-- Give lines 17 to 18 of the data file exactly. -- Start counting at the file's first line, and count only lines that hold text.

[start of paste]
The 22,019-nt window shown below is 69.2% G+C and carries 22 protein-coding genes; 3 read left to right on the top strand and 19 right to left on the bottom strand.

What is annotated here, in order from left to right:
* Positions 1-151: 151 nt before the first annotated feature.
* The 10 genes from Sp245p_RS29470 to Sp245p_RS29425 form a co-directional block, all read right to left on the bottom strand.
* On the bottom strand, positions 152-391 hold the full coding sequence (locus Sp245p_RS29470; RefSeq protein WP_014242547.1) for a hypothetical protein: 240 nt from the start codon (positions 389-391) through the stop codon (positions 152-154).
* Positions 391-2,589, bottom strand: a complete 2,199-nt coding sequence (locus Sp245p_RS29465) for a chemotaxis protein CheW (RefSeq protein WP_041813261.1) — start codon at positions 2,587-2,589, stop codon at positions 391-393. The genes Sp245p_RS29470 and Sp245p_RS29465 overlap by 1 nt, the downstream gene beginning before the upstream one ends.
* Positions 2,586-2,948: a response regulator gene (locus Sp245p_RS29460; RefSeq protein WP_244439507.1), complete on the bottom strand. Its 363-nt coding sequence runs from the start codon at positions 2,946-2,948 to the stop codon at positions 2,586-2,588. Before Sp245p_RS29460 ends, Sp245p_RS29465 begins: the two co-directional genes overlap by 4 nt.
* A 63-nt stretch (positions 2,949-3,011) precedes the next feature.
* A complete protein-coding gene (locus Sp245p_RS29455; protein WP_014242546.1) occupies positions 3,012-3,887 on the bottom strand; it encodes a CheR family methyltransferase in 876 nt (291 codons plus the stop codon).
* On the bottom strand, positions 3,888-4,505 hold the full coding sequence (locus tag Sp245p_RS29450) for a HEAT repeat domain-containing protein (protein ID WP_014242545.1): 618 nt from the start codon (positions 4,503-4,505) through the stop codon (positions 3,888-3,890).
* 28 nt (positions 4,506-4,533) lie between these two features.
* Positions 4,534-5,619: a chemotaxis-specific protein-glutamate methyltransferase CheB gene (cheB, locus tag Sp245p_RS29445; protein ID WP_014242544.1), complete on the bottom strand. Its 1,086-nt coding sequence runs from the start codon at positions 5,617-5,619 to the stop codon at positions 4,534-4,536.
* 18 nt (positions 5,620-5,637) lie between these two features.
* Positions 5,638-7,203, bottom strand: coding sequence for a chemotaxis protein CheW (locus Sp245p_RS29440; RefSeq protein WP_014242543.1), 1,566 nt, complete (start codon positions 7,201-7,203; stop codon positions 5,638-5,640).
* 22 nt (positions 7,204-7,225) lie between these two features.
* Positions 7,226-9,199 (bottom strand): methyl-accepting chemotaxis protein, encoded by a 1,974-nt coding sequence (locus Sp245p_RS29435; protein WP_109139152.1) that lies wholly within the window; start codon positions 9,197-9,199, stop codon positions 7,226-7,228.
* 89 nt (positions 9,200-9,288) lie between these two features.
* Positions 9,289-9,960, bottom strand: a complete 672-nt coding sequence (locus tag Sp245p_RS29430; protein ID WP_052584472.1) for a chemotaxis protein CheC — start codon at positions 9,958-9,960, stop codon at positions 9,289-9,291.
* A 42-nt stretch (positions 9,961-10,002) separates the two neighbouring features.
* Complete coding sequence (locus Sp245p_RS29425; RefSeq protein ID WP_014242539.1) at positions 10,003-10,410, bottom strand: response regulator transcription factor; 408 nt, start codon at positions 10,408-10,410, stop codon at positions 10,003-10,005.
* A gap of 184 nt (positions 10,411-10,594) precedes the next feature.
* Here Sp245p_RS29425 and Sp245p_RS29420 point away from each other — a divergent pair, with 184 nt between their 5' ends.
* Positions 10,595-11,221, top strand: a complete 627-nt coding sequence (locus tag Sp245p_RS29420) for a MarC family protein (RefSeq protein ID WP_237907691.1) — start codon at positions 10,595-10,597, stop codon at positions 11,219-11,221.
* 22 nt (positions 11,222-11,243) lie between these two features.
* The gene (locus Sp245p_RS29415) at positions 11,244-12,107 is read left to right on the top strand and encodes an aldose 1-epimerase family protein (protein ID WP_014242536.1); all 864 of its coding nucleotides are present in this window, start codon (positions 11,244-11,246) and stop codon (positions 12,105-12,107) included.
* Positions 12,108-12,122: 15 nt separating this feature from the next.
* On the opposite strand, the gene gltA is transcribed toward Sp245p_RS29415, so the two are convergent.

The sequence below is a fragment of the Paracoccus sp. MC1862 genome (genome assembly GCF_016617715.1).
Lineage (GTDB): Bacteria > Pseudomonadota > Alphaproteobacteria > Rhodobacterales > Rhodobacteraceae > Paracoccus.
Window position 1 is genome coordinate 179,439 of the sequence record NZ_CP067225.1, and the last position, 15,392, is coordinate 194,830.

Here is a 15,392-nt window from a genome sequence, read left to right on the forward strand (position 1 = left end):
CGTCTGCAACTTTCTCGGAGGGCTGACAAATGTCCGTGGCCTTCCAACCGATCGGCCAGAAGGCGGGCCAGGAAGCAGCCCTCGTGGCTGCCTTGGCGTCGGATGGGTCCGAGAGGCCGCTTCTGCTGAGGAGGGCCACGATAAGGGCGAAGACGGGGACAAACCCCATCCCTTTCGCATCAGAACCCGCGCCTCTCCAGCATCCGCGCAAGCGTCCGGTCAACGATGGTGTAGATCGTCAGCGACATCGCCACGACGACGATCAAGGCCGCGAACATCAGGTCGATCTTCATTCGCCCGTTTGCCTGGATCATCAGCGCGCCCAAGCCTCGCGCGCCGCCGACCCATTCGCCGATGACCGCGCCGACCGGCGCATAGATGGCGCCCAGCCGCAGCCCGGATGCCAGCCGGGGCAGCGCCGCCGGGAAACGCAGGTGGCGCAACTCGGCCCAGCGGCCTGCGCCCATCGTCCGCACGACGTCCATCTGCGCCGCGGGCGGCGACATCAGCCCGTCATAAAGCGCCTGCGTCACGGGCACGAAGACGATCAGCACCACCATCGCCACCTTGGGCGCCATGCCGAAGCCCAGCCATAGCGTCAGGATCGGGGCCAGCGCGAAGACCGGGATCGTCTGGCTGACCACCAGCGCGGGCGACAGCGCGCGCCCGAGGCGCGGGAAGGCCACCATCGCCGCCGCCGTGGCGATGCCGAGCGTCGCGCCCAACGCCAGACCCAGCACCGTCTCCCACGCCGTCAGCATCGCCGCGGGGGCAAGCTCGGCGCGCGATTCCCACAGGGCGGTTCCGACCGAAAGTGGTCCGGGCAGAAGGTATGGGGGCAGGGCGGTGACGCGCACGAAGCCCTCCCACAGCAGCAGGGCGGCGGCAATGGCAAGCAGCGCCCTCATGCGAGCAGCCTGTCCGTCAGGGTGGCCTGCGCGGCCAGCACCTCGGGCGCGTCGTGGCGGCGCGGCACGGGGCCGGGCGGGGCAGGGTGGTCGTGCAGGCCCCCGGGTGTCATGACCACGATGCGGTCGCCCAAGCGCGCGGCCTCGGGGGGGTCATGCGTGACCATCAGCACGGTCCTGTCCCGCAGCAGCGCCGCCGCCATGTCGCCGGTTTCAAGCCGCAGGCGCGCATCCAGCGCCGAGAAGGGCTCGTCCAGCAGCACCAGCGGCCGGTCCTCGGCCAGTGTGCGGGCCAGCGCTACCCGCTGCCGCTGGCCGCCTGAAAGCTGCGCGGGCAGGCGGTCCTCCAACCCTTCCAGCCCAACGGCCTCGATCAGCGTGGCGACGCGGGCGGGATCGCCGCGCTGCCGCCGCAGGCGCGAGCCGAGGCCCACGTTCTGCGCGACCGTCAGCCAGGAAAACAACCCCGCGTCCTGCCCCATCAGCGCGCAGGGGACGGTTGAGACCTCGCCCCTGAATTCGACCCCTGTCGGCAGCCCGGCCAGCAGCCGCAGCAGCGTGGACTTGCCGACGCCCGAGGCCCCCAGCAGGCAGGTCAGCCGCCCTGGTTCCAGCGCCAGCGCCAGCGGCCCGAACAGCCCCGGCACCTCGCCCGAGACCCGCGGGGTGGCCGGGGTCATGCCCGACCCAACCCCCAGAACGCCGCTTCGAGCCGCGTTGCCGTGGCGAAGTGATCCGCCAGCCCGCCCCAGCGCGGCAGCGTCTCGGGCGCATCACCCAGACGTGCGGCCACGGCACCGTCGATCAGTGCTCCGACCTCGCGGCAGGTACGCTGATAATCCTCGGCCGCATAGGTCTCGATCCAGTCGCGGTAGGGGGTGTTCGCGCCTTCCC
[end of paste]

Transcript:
* 89 nt (positions 9,200-9,288) lie between these two features.
* Positions 9,289-9,960, bottom strand: a complete 672-nt coding sequence (locus tag Sp245p_RS29430; protein ID WP_052584472.1) for a chemotaxis protein CheC — start codon at positions 9,958-9,960, stop codon at positions 9,289-9,291.